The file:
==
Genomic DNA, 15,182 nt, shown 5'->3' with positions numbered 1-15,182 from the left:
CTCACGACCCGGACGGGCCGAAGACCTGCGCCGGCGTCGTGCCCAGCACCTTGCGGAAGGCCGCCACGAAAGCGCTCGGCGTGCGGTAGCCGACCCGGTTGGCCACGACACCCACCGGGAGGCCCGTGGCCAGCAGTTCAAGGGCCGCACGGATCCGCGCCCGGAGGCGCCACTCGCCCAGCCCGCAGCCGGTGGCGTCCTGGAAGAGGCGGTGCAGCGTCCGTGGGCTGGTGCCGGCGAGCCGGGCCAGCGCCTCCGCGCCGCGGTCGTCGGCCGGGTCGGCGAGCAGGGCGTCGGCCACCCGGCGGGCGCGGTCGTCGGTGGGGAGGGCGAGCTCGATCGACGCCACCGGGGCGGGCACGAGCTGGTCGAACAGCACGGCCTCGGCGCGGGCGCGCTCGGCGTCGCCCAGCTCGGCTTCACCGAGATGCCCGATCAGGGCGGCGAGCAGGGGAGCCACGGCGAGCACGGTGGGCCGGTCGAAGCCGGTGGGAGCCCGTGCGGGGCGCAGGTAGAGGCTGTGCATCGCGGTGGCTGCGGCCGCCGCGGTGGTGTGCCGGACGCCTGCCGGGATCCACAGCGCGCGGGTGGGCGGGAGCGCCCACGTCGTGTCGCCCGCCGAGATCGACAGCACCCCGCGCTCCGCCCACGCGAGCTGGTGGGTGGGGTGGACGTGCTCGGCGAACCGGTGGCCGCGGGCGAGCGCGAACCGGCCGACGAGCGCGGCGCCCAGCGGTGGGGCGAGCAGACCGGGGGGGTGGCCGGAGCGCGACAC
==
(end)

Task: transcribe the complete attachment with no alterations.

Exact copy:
Genomic DNA, 15,182 nt, shown 5'->3' with positions numbered 1-15,182 from the left:
CTCACGACCCGGACGGGCCGAAGACCTGCGCCGGCGTCGTGCCCAGCACCTTGCGGAAGGCCGCCACGAAAGCGCTCGGCGTGCGGTAGCCGACCCGGTTGGCCACGACACCCACCGGGAGGCCCGTGGCCAGCAGTTCAAGGGCCGCACGGATCCGCGCCCGGAGGCGCCACTCGCCCAGCCCGCAGCCGGTGGCGTCCTGGAAGAGGCGGTGCAGCGTCCGTGGGCTGGTGCCGGCGAGCCGGGCCAGCGCCTCCGCGCCGCGGTCGTCGGCCGGGTCGGCGAGCAGGGCGTCGGCCACCCGGCGGGCGCGGTCGTCGGTGGGGAGGGCGAGCTCGATCGACGCCACCGGGGCGGGCACGAGCTGGTCGAACAGCACGGCCTCGGCGCGGGCGCGCTCGGCGTCGCCCAGCTCGGCTTCACCGAGATGCCCGATCAGGGCGGCGAGCAGGGGAGCCACGGCGAGCACGGTGGGCCGGTCGAAGCCGGTGGGAGCCCGTGCGGGGCGCAGGTAGAGGCTGTGCATCGCGGTGGCTGCGGCCGCCGCGGTGGTGTGCCGGACGCCTGCCGGGATCCACAGCGCGCGGGTGGGCGGGAGCGCCCACGTCGTGTCGCCCGCCGAGATCGACAGCACCCCGCGCTCCGCCCACGCGAGCTGGTGGGTGGGGTGGACGTGCTCGGCGAACCGGTGGCCGCGGGCGAGCGCGAACCGGCCGACGAGCGCGGCGCCCAGCGGTGGGGCGAGCAGACCGGGGGGGTGGCCGGAGCGCGACAC